This Tech Start Up-Approved Trick Is a Genius Parenting Hack
Between tidying up and getting the kids ready, some days it’s a miracle that you have any time for yourself, let alone some much needed QT with the fam. (We can’t all be the Beckham family.) But Bruce Feiler, a family columnist at The New York Times and creator of the TED Talk “Agile programming — for your family,” believes in just 20 minutes a week you can have a less stressful home life.
After talking with Green Berets, tech start ups and peace negotiators, he noticed that the common thread between keeping the crazy under control was the ability to quickly adapt. “It’s like they say in the Internet world,” Feiler says in his TED Talk. “If you’re doing the same thing today you were doing six months ago, you’re doing the wrong thing. Parents can learn a lot from that.”
He borrowed a concept from the tech world called agile programming, which relies on answering these three questions: What worked well, what didn’t work and what will we agree to work on in the upcoming week? Feiler poses these questions to his wife and two twin daughters in a short family meeting every week. As a result, he and his wife were less stressed, everyone was happier and “it cut parental screaming in half,” he laughs.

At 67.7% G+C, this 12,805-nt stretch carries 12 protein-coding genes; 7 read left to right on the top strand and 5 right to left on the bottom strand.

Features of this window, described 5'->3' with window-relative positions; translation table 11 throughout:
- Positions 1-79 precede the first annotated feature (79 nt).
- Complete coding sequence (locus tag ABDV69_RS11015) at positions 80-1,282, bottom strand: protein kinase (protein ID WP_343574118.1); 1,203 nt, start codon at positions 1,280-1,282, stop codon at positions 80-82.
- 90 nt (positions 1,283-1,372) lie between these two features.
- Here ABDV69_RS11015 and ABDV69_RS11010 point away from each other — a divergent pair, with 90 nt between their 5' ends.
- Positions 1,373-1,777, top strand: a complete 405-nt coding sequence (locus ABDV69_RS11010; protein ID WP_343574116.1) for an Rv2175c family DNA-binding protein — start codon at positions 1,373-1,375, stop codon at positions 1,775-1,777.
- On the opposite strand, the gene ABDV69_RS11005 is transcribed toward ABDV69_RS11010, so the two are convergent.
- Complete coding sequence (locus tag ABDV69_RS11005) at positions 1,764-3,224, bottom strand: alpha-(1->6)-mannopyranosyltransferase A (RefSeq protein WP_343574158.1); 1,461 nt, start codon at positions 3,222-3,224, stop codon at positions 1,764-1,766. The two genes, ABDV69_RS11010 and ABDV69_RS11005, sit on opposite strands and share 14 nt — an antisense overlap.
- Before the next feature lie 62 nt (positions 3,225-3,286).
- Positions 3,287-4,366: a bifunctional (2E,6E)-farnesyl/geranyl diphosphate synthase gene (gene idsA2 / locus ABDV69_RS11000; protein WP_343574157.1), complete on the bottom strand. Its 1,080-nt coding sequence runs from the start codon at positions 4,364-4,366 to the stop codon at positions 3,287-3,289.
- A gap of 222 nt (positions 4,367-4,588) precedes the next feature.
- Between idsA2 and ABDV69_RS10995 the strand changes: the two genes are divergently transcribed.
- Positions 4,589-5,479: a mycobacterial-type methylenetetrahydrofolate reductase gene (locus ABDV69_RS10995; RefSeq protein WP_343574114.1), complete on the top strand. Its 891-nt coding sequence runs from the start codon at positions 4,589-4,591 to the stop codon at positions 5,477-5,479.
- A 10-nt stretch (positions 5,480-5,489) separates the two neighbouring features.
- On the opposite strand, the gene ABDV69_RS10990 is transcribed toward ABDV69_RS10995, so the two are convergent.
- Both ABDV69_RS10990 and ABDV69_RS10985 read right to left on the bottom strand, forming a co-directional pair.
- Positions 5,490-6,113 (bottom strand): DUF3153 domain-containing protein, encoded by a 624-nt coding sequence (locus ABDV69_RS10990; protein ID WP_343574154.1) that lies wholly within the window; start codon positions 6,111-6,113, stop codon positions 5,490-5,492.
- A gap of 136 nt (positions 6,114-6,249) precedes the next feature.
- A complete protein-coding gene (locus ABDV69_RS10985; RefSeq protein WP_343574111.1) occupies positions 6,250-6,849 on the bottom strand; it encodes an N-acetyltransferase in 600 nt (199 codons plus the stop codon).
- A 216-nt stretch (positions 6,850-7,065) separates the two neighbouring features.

Explore unusual ways to improve your family life in his book The Secrets of Happy Families ($11) and scroll on for Feiler’s tips for modern parenting from his TED Talk.
Tips for Modern Parenting
1. Establish what’s important: Most corporations use vision statements to describe their core values. Doing the same for your family provides a foundation that you can refer back to. Feiler recommends agreeing upon 10 statements that resonate with the family, kids included.
2. Welcome new ideas: What works for your household won’t necessarily come from family experts or self-help books. “The truth is, their ideas are stale, whereas in all these other worlds there are these new ideas to make groups and teams work effectively,” Feiler says in his talk. Keep an open mind to management ideas from the office or even the solutions that your kids suggest. If it’s not doing the job, you can try something else out next week.
3. Empower your kids: Children become surprisingly responsible when you let them choose their chores, rewards and punishments. Feiler suggests using checklists to remind your little ones of what they’ve agreed to. While they’re bound to forget from time to time, accepting the consequences is part of becoming an independent young person in the real world. Celebrate your kids’ successes and provide support where it’s needed.
What rules will your family come up with? Tweet us @BritandCo!